It’s usually hot out at this time of year, but summer only has a smaller part to play in this week’s post. Today we discuss your dog’s hot spots.
Hot spots can happen to your pet at any time of year, including summer, all they need is an irritant to get them started. Also known as pyrotramatic dermatitis, or worse yet moist dermatitis, hot spots are a bacterial infection that present on the skin of your dog as an oozing (and moist) reddened area. Those whose pets have had them know that they can be quite itchy and painful for them, sometimes resulting even in hair loss in the region, and also produce a terrible odour.
Many allergies as well as pests and parasites become rampant in the summer season, which can lead to an increase in prevalence but hot spots can occur any season. As they are a bacterial infection, scratching, licking and biting only make matters worse. If your pet gets into this habit then there are ways to stop this adverse behaviour.
Hot spots can be treated at home, but do require a trip to your veterinarian to acquire the tools you will need to heal them. Prescription sprays and creams to promote healing and antibiotics are often required to promote healthy healing.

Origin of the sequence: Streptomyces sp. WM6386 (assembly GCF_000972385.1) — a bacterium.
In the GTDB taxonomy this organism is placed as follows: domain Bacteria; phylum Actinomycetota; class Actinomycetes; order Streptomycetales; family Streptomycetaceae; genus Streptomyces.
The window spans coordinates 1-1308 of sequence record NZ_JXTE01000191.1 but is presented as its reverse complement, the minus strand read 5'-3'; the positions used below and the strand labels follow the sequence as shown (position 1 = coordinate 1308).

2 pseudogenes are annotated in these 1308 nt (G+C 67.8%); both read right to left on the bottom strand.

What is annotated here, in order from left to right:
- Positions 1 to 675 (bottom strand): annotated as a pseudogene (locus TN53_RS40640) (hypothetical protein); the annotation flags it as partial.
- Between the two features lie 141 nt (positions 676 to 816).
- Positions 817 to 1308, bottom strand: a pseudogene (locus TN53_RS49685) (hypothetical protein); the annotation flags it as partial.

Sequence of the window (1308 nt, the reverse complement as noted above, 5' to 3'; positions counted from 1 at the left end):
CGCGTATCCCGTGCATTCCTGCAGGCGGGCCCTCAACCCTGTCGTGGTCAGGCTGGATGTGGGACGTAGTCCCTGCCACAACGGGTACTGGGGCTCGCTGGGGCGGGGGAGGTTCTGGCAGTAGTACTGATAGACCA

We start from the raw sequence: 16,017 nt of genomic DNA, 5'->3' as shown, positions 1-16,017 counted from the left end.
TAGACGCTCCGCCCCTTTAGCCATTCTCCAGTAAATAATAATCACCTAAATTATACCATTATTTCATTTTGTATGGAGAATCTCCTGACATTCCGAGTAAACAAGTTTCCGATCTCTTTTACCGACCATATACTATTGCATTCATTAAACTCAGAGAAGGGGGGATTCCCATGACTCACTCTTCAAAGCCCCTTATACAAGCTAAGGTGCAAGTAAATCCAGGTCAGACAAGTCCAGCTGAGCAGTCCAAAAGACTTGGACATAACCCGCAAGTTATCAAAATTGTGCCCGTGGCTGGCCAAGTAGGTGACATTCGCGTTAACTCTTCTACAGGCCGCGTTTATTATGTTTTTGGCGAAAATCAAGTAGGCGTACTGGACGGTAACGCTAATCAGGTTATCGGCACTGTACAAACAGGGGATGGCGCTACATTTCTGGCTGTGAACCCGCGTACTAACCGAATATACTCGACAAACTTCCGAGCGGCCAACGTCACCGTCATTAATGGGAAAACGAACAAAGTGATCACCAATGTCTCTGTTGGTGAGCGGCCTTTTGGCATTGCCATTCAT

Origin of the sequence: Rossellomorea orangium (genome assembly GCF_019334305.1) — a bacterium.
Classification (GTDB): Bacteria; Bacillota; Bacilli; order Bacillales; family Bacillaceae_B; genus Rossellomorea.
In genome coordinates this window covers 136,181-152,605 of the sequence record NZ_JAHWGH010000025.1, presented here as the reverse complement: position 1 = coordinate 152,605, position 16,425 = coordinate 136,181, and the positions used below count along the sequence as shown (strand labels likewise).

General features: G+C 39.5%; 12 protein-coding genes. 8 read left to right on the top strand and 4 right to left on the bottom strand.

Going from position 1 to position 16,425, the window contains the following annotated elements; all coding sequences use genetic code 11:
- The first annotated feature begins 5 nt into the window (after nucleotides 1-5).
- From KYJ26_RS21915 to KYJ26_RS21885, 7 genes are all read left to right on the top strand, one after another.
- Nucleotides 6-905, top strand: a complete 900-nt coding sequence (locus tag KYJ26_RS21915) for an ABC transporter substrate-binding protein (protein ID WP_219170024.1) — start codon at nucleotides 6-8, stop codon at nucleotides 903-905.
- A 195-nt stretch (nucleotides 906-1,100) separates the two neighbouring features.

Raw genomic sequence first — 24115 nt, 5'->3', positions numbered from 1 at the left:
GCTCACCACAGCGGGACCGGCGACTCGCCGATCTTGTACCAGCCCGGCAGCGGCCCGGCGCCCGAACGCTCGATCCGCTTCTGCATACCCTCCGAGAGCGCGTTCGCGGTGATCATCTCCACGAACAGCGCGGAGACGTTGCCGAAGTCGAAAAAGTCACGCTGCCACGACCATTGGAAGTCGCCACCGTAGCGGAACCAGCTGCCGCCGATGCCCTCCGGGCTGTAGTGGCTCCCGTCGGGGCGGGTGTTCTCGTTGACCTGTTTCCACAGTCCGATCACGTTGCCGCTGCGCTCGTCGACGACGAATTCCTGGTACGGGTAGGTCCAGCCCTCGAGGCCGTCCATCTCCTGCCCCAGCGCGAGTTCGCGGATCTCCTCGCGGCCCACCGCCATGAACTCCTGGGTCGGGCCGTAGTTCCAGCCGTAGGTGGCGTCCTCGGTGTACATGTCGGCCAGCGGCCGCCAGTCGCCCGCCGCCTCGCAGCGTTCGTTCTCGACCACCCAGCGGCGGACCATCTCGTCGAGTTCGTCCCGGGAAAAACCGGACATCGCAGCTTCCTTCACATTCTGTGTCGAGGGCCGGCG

The fur around the wound will be clipped to expose it to the air to aid in drying the moisture. Before the application of a prescription topical steroid treatment, the area must first be cleaned with an astringent or antiseptic and dried.
In the movie ‘Up’, it was known as the “Cone Of Shame”, but in the case of hot spots it is very necessary to prevent your dog from disrupting the healing process by licking and biting.
As a parent, it is up to you to monitor the wound and ensure your dog is allowing it to heal. Hot spots can spread very quickly if left untreated or under-attended, diligence is important.
If you suspect that your dog is developing a hot spot, see your veterinarian today to begin the healing your dog requires to be happy and irritation-free.